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Are Artificial Sweeteners a good alternative to sugar?


Chance are that you have heard that sugar is a huge problem. It increases risk for diabetes, can cause cavities in your teeth, and is a big player in the obesity epidemic we are seeing. This isn't really news... But, what do we do about this problem?


One "solution" that seems to be popping up is to use something to replace sugar. That "something" is quite often some kind of artificial sweetener. If you read labels, you will be looking for things like : Aspartame, Sucralose, Splenda, NutraSweet, Saccharine, Acesulfame potassium-K (ace K), just to name a few. When you see these things, you will notice the the sugar content is lower, which may seem like a good thing. But, are these actually a good trade?


Studies have linked the 6 popular artificial sweeteners mentioned above (aspartame, sucralose, saccharine, neotame, advantame and acesulfame potassium-k (ace-k) to “adverse effects such as cancer, weight gain, metabolic disorders, type-2 diabetes and alteration of gut microbiota activity.”[1] This might lead you to re-think whether you want you or your family members to eat or drink these things! In fact, you might be wondering how these things could be linked to the very things they are trying to prevent, like type-2 diabetes.


I find it ironic that these artificial sweeteners actually raise your insulin, or blood sugar, levels the same way that sugar does. They also feed the addiction to sugar that so many people are trying to break. So, by consuming these artificial sweeteners, we may actually be making the problem worse! According to the Journal of Public health and Nutrition, Artificial Sweetener use “has been reported to be associated with an increased risk of weight gain, obesity and type II diabetes”.[2] Isn’t that the very thing we are trying to avoid?


These substances are in so many things labeled as "sugar free" or "reduced sugar". Things like fruit cups, sports drinks, fruit drinks, even bread. We feed to them to ourselves and our children. My opinion is that we are better off to avoid these products. I do not feel that the risk is worth taking.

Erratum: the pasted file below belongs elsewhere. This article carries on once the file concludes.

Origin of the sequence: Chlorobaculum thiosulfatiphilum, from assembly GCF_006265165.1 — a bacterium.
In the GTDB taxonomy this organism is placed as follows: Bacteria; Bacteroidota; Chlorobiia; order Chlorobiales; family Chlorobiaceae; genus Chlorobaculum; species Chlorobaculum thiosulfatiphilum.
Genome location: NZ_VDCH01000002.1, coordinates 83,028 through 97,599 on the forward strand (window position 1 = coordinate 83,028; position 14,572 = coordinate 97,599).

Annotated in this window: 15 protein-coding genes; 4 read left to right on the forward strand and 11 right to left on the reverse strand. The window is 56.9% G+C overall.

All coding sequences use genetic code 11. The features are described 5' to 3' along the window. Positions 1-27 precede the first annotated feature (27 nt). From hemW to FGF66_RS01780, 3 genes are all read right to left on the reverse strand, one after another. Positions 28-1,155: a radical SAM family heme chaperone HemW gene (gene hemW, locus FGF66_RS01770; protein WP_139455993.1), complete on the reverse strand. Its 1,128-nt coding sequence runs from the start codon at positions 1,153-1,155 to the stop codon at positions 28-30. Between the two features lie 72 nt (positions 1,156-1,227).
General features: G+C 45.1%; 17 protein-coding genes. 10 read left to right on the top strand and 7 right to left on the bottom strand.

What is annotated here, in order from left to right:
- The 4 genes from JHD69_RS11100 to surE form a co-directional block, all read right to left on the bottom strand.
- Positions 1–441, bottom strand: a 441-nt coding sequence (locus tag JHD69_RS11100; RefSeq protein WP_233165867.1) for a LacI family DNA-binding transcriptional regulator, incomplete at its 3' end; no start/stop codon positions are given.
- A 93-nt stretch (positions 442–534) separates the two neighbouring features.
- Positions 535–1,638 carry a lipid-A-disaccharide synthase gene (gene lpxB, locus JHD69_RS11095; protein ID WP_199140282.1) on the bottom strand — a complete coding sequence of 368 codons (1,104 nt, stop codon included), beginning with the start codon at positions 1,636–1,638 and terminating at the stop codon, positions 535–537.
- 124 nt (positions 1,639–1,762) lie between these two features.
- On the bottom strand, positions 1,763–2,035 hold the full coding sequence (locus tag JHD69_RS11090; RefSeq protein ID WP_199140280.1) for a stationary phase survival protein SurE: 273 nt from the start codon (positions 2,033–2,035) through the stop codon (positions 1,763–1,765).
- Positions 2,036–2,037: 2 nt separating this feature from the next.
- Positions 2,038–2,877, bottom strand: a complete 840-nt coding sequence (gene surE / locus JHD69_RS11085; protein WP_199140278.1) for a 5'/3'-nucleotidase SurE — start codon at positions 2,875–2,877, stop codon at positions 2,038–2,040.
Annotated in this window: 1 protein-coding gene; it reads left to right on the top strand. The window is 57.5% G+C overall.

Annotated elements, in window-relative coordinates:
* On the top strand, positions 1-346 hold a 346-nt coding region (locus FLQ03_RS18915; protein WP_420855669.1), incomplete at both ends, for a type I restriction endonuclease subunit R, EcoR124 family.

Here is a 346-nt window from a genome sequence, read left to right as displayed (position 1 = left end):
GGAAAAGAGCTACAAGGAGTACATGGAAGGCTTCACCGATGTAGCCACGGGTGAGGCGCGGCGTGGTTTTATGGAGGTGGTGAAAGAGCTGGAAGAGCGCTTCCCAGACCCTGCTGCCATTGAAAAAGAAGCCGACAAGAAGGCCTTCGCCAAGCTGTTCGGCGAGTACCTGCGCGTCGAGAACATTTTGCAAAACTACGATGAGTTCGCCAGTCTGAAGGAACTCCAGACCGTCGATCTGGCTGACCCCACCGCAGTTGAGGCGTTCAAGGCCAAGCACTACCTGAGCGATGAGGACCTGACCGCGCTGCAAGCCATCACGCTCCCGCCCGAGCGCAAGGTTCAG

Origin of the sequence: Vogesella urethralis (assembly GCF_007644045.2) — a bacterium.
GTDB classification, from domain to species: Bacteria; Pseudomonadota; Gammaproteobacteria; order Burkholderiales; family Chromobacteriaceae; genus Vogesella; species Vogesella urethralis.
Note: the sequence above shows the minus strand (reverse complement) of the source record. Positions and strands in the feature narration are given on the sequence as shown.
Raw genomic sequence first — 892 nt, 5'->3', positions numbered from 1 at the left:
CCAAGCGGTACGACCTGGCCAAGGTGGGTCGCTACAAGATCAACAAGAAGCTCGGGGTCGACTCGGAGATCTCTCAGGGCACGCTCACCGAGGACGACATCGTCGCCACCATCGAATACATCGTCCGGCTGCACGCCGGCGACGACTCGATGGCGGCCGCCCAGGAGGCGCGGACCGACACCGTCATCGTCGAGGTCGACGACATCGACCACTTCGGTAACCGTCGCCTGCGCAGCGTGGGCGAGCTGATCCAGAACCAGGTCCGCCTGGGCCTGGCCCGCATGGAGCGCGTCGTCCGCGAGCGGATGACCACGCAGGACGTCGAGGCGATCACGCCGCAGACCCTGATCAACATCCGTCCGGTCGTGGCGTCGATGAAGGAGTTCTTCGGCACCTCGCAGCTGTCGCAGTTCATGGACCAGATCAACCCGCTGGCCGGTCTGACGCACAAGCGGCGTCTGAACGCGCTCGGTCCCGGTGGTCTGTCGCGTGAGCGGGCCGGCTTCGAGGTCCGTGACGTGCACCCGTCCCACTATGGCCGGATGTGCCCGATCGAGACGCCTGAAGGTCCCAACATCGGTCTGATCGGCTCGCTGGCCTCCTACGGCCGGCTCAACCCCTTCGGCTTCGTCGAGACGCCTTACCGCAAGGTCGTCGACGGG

So, what do we do if we are trying to limit sugar in our diets? The first thing we can do is to eat less of it. I know that seems grossly over-simplified, but stay with me for a minute. Eating less will actually reduce your cravings for sugar. It's a feedback loop. Eat more, crave more. Eat less, crave less. Read labels and choose products without added sugar. Choose foods that are unprocessed and in their natural state. Organic, pastured, grass-fed meats and eggs, nuts, healthy fats, lots of veggies and a little bit of fruit as your sweetness.


The low fat diet was made popular many years ago, but I think this has actually increased sugar consumption tremendously. If you cut out fat, there are only two other choices. 1) Protein, which can only safely be consumed in certain quantities. Over eating protein can be hard on the kidneys. 2) Carbohydrates. I think that what has happened is that as people cut back on fat in their diet, they eat more carbohydrates. These are often high-sugar, high-glycemic foods that create major health problems. So, don't be scared of healthy fats. They will help you feel full and satisfied, which helps cut down on sugar cravings.


Alternatives to sugar like local honey and stevia (which is an herb, not an artificial sweetener) can also be used in very small quantities to replace sugar. Just remember, that the idea is to create an environment where we are not feeding the "sweet monster", so the less of these you can consume the better.


I know that reducing sugar is a big deal, and that it can be hard. I also know that it can have profound positive effects on your health. I do not believe that replacing sugar with artificial sweeteners is not a great idea for all of the reasons listed above.


Here is to getting better one day at a time!

Dr. Jeni

[1] Sanyaolu A, Marinkovic A, Gosse J,et al. Artificial sweeteners and their association with Diabetes: A review. J Pub Health Catalog 87 2018;1(4):86-88.


[2] Harpaz, D.; Yeo, L.P.; Cecchini, F.; Koon, T.H.P.; Kushmaro, A.; Tok, A.I.Y.; Marks, R.S.; Eltzov, E. Measuring Artificial Sweeteners Toxicity Using a Bioluminescent Bacterial Panel. Molecules 2018, 23, 2454.

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